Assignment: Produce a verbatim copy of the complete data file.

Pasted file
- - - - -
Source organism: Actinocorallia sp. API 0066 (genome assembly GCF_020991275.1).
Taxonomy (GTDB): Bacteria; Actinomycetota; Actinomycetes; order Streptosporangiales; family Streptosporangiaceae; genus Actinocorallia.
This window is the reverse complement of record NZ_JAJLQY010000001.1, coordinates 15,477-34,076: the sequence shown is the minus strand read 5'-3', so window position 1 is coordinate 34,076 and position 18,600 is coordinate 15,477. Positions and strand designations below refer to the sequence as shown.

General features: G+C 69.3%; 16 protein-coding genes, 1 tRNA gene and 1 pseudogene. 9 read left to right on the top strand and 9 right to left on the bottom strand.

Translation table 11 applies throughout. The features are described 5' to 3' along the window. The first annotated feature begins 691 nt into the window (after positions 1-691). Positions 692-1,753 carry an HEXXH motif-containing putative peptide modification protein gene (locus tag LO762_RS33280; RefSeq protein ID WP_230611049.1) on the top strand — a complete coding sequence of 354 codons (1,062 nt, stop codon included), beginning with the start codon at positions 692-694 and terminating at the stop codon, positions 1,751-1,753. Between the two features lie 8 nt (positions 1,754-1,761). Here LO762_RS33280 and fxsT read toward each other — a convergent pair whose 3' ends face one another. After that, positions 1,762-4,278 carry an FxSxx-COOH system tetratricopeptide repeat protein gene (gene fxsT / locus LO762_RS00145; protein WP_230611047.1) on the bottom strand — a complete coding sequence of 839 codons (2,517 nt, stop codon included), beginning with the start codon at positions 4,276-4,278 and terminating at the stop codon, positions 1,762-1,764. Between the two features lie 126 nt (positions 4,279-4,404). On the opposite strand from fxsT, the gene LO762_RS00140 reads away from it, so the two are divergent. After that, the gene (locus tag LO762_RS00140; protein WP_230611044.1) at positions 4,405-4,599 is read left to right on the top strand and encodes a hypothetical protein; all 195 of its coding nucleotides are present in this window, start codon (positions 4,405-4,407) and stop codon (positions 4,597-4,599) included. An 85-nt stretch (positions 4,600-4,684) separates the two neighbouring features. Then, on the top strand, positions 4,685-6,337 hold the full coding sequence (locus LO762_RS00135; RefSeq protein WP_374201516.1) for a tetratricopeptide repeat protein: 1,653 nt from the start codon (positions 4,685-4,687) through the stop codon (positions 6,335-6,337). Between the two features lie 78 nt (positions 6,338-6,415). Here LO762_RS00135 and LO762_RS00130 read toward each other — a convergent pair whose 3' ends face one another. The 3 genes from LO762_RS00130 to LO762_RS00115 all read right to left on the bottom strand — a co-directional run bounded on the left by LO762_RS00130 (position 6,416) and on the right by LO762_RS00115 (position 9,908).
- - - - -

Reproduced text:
Source organism: Actinocorallia sp. API 0066 (genome assembly GCF_020991275.1).
Taxonomy (GTDB): Bacteria; Actinomycetota; Actinomycetes; order Streptosporangiales; family Streptosporangiaceae; genus Actinocorallia.
This window is the reverse complement of record NZ_JAJLQY010000001.1, coordinates 15,477-34,076: the sequence shown is the minus strand read 5'-3', so window position 1 is coordinate 34,076 and position 18,600 is coordinate 15,477. Positions and strand designations below refer to the sequence as shown.

General features: G+C 69.3%; 16 protein-coding genes, 1 tRNA gene and 1 pseudogene. 9 read left to right on the top strand and 9 right to left on the bottom strand.

Translation table 11 applies throughout. The features are described 5' to 3' along the window. The first annotated feature begins 691 nt into the window (after positions 1-691). Positions 692-1,753 carry an HEXXH motif-containing putative peptide modification protein gene (locus tag LO762_RS33280; RefSeq protein ID WP_230611049.1) on the top strand — a complete coding sequence of 354 codons (1,062 nt, stop codon included), beginning with the start codon at positions 692-694 and terminating at the stop codon, positions 1,751-1,753. Between the two features lie 8 nt (positions 1,754-1,761). Here LO762_RS33280 and fxsT read toward each other — a convergent pair whose 3' ends face one another. After that, positions 1,762-4,278 carry an FxSxx-COOH system tetratricopeptide repeat protein gene (gene fxsT / locus LO762_RS00145; protein WP_230611047.1) on the bottom strand — a complete coding sequence of 839 codons (2,517 nt, stop codon included), beginning with the start codon at positions 4,276-4,278 and terminating at the stop codon, positions 1,762-1,764. Between the two features lie 126 nt (positions 4,279-4,404). On the opposite strand from fxsT, the gene LO762_RS00140 reads away from it, so the two are divergent. After that, the gene (locus tag LO762_RS00140; protein WP_230611044.1) at positions 4,405-4,599 is read left to right on the top strand and encodes a hypothetical protein; all 195 of its coding nucleotides are present in this window, start codon (positions 4,405-4,407) and stop codon (positions 4,597-4,599) included. An 85-nt stretch (positions 4,600-4,684) separates the two neighbouring features. Then, on the top strand, positions 4,685-6,337 hold the full coding sequence (locus LO762_RS00135; RefSeq protein WP_374201516.1) for a tetratricopeptide repeat protein: 1,653 nt from the start codon (positions 4,685-4,687) through the stop codon (positions 6,335-6,337). Between the two features lie 78 nt (positions 6,338-6,415). Here LO762_RS00135 and LO762_RS00130 read toward each other — a convergent pair whose 3' ends face one another. The 3 genes from LO762_RS00130 to LO762_RS00115 all read right to left on the bottom strand — a co-directional run bounded on the left by LO762_RS00130 (position 6,416) and on the right by LO762_RS00115 (position 9,908).